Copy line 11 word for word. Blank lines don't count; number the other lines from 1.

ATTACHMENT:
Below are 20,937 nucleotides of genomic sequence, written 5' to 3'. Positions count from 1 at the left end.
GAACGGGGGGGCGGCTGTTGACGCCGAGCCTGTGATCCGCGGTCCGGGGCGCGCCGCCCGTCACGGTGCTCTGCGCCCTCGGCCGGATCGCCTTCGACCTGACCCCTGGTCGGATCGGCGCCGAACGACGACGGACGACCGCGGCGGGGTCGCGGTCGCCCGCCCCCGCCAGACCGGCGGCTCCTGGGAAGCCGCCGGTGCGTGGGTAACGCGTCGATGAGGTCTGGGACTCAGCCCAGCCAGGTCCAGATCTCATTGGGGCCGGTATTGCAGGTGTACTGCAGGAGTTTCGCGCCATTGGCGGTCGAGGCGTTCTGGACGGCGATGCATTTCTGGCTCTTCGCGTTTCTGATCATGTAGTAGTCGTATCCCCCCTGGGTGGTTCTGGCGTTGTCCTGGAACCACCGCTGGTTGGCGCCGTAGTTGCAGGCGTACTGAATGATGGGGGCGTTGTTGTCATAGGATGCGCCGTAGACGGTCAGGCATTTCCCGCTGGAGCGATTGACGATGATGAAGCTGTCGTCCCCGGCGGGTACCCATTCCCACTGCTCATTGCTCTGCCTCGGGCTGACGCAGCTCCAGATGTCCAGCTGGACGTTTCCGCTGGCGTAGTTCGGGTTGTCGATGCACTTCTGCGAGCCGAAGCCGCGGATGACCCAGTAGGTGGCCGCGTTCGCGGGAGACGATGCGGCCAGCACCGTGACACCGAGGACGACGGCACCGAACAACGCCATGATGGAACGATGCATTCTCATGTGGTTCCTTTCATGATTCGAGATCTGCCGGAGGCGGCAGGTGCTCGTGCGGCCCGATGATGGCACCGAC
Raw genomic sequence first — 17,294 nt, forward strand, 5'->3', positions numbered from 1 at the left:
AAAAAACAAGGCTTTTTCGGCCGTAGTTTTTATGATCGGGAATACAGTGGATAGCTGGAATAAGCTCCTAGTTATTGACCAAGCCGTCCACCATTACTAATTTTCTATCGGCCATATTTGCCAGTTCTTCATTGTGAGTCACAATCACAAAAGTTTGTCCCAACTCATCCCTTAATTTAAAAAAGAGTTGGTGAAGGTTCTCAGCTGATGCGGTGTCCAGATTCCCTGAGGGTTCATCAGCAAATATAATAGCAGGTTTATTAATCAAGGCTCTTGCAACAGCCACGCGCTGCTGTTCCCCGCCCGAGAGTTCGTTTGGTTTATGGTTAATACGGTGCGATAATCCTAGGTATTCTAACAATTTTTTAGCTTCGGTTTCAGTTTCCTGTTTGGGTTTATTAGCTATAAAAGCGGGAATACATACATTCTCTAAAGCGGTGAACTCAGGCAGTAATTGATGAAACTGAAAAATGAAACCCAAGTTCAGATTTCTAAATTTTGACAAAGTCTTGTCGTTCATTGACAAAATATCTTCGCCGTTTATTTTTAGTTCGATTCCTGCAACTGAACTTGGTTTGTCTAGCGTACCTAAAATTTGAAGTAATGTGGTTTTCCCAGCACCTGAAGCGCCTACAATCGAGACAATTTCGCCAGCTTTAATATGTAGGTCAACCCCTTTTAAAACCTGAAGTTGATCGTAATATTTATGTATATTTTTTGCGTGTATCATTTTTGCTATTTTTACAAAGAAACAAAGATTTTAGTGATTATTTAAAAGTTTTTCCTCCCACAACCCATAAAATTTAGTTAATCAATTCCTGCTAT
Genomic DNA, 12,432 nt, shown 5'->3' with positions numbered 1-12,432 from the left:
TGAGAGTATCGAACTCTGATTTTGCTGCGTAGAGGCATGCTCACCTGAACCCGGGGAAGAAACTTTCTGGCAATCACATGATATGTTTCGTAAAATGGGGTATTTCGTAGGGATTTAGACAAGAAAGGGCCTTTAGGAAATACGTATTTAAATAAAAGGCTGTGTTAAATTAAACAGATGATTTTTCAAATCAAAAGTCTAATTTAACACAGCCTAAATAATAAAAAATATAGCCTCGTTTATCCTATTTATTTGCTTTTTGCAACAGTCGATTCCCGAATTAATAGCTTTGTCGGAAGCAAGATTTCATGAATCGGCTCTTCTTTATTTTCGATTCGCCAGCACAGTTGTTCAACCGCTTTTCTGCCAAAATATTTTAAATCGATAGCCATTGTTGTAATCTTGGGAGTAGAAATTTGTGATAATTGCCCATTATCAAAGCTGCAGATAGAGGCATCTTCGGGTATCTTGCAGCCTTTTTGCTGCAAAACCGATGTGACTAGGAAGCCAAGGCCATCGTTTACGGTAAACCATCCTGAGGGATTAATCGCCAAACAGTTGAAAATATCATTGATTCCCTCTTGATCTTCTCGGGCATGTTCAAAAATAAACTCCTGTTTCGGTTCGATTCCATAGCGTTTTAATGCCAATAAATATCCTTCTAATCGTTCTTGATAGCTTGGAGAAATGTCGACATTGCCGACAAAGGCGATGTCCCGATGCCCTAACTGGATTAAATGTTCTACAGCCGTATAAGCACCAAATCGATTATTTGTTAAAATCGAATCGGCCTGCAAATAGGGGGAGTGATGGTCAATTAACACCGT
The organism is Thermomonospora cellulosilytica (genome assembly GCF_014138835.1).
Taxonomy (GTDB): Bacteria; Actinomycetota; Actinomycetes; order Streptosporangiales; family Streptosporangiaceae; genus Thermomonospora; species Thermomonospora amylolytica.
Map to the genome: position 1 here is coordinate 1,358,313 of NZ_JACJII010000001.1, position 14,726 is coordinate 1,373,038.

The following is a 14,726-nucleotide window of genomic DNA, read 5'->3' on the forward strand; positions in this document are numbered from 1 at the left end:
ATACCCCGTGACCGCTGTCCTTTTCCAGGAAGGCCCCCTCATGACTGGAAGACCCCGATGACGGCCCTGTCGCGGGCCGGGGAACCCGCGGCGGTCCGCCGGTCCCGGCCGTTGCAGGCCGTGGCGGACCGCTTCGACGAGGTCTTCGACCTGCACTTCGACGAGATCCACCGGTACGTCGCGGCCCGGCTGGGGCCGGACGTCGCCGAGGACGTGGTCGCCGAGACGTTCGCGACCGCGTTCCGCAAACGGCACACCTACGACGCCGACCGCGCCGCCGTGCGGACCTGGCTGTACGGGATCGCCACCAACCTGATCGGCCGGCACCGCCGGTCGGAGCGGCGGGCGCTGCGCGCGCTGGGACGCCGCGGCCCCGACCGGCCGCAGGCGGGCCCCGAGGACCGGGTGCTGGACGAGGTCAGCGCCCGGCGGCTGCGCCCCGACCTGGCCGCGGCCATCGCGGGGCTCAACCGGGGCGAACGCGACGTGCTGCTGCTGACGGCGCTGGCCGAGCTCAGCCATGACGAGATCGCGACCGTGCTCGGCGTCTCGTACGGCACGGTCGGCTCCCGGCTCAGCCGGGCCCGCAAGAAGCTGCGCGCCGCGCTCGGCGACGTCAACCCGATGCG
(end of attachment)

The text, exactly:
ATACCCCGTGACCGCTGTCCTTTTCCAGGAAGGCCCCCTCATGACTGGAAGACCCCGATGACGGCCCTGTCGCGGGCCGGGGAACCCGCGGCGGTCCGCCGGTCCCGGCCGTTGCAGGCCGTGGCGGACCGCTTCGACGAGGTCTTCGACCTGCACTTCGACGAGATCCACCGGTACGTCGCGGCCCGGCTGGGGCCGGACGTCGCCGAGGACGTGGTCGCCGAGACGTTCGCGACCGCGTTCCGCAAACGGCACACCTACGACGCCGACCGCGCCGCCGTGCGGACCTGGCTGTACGGGATCGCCACCAACCTGATCGGCCGGCACCGCCGGTCGGAGCGGCGGGCGCTGCGCGCGCTGGGACGCCGCGGCCCCGACCGGCCGCAGGCGGGCCCCGAGGACCGGGTGCTGGACGAGGTCAGCGCCCGGCGGCTGCGCCCCGACCTGGCCGCGGCCATCGCGGGGCTCAACCGGGGCGAACGCGACGTGCTGCTGCTGACGGCGCTGGCCGAGCTCAGCCATGACGAGATCGCGACCGTGCTCGGCGTCTCGTACGGCACGGTCGGCTCCCGGCTCAGCCGGGCCCGCAAGAAGCTGCGCGCCGCGCTCGGCGACGTCAACCCGATGCG